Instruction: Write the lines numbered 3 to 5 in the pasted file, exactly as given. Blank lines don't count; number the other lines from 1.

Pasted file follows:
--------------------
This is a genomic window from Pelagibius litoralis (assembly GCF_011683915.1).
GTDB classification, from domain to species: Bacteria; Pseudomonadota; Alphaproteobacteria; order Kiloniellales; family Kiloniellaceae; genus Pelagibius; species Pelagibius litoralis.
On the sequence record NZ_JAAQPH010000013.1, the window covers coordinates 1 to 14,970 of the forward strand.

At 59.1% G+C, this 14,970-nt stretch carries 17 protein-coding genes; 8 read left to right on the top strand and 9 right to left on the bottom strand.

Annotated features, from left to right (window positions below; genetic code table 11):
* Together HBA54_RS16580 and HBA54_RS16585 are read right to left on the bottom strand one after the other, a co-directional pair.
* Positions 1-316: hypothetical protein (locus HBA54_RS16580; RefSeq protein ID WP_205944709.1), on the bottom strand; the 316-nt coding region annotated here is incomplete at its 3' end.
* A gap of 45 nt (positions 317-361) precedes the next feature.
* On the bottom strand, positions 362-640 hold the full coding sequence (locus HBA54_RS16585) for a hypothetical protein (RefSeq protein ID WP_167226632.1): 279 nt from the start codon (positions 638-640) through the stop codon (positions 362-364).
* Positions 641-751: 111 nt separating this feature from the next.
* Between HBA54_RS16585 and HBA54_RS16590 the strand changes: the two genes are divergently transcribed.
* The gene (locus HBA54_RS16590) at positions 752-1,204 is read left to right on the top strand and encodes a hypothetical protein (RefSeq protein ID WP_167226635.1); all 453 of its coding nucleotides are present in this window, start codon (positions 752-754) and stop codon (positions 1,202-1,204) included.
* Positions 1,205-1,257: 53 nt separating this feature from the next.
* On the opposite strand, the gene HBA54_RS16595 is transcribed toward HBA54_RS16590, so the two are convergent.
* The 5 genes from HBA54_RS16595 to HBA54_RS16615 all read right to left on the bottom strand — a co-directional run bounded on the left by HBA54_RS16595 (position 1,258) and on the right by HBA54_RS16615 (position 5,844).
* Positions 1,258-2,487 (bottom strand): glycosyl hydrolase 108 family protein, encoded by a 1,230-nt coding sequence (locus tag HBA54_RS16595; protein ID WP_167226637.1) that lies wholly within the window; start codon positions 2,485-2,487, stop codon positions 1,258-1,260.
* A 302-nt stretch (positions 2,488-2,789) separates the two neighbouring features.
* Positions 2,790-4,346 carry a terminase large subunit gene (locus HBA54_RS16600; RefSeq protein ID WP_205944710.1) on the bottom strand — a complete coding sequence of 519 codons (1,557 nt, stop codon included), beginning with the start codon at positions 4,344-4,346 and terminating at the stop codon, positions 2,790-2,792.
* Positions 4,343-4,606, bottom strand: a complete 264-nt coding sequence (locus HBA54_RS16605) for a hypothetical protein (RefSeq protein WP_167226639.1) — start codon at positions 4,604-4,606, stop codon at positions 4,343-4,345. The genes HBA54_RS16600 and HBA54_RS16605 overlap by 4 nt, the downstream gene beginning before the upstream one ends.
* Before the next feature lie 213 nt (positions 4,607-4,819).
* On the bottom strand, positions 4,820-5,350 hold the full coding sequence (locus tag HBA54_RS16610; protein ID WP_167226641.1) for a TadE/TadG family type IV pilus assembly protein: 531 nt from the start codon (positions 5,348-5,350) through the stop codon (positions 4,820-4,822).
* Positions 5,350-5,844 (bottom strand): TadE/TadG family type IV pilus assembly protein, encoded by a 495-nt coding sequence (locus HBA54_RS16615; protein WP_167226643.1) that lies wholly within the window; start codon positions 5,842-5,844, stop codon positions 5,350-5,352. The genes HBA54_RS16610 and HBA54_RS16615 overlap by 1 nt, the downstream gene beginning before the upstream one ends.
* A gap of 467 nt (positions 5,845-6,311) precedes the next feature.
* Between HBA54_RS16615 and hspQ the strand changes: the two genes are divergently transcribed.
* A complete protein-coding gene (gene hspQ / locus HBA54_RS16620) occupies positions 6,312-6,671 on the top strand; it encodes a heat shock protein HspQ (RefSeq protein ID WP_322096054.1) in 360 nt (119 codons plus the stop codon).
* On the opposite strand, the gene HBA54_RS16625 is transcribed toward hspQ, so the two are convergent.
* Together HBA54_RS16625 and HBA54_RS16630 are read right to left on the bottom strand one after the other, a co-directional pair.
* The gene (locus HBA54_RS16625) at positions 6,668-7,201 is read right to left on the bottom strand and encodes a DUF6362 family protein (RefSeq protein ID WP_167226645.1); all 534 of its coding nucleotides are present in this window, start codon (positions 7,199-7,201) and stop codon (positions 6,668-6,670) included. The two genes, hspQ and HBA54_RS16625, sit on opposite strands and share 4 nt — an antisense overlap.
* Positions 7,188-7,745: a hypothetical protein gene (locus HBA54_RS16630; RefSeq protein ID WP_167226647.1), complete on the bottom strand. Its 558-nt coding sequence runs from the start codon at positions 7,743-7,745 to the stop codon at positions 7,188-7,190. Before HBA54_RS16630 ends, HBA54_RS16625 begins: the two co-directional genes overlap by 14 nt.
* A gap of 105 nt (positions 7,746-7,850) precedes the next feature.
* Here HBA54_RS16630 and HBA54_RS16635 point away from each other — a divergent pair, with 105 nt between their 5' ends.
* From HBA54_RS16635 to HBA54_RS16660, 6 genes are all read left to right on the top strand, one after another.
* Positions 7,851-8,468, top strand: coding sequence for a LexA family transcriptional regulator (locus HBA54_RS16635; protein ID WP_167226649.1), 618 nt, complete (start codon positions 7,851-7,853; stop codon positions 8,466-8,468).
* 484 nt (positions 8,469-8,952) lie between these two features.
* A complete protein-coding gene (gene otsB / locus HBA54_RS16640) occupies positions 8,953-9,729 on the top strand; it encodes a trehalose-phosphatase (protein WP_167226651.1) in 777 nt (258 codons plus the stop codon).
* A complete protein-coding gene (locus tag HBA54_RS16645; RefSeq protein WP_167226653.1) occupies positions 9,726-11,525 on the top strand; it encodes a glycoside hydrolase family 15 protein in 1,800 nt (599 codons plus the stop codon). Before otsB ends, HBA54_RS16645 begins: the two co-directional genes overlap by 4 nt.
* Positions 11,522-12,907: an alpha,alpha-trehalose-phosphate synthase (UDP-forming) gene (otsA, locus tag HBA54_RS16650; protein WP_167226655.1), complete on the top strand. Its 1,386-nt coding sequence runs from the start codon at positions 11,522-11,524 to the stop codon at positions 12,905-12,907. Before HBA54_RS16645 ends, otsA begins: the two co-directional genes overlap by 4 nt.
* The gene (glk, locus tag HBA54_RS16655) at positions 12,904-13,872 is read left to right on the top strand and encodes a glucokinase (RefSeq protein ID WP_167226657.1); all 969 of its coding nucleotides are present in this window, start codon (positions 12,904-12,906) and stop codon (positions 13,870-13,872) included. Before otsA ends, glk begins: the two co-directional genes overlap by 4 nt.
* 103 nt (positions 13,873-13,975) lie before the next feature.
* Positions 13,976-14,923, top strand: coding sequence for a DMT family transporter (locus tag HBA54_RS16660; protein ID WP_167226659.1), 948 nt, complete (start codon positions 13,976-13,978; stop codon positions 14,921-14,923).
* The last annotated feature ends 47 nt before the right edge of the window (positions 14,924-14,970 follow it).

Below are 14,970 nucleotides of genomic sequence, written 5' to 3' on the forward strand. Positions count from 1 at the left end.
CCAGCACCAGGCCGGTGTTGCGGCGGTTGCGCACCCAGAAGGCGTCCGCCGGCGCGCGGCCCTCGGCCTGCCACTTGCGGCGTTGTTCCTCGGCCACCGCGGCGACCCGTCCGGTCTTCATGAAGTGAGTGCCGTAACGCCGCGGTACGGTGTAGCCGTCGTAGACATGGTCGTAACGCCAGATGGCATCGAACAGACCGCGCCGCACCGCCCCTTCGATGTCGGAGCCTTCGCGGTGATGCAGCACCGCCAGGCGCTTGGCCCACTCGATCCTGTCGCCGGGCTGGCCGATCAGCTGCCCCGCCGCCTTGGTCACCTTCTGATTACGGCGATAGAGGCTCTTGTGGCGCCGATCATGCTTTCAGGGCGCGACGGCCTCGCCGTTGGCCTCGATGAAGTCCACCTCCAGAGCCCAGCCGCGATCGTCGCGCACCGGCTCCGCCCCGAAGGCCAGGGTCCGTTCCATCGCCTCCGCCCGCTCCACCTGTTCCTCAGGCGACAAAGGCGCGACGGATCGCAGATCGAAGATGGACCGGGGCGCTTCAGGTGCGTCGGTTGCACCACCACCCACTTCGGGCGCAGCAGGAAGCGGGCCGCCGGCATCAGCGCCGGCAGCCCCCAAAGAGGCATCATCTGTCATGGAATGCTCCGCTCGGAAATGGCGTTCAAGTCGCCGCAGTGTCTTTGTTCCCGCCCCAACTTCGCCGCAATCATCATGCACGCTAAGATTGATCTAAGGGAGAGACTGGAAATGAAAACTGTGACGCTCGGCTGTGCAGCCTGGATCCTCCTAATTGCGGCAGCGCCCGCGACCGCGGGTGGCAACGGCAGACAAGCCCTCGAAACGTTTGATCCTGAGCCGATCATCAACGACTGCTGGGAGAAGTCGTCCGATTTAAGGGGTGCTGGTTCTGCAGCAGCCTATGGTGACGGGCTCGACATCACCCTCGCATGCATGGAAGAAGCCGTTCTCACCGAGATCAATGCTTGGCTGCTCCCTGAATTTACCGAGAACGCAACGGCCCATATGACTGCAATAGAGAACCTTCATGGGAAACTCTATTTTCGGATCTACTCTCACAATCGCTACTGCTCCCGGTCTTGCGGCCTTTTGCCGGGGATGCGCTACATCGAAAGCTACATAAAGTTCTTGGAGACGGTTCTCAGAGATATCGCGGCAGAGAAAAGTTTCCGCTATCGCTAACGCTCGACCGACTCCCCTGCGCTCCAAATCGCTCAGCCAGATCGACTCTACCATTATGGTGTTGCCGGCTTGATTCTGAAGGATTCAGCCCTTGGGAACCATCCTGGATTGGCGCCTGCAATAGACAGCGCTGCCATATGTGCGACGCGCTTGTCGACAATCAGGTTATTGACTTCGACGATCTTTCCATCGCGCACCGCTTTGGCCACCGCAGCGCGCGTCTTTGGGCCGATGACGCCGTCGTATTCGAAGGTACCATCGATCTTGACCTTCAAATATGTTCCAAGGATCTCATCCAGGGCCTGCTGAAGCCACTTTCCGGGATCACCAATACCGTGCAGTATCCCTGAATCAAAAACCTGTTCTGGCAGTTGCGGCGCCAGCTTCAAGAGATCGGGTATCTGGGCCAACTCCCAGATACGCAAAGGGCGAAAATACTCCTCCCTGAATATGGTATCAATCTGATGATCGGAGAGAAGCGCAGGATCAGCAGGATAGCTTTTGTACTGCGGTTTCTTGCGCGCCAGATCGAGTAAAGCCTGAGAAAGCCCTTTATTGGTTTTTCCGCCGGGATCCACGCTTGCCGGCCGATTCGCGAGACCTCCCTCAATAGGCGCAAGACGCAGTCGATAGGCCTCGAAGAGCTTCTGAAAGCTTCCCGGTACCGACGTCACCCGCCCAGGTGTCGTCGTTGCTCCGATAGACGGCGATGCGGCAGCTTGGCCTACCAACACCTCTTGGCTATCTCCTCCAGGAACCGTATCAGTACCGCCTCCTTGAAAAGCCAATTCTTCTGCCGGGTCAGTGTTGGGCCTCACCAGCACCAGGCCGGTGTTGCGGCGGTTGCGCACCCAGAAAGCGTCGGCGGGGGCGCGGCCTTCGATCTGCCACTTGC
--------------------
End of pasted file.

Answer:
On the sequence record NZ_JAAQPH010000013.1, the window covers coordinates 1 to 14,970 of the forward strand.

At 59.1% G+C, this 14,970-nt stretch carries 17 protein-coding genes; 8 read left to right on the top strand and 9 right to left on the bottom strand.

Annotated features, from left to right (window positions below; genetic code table 11):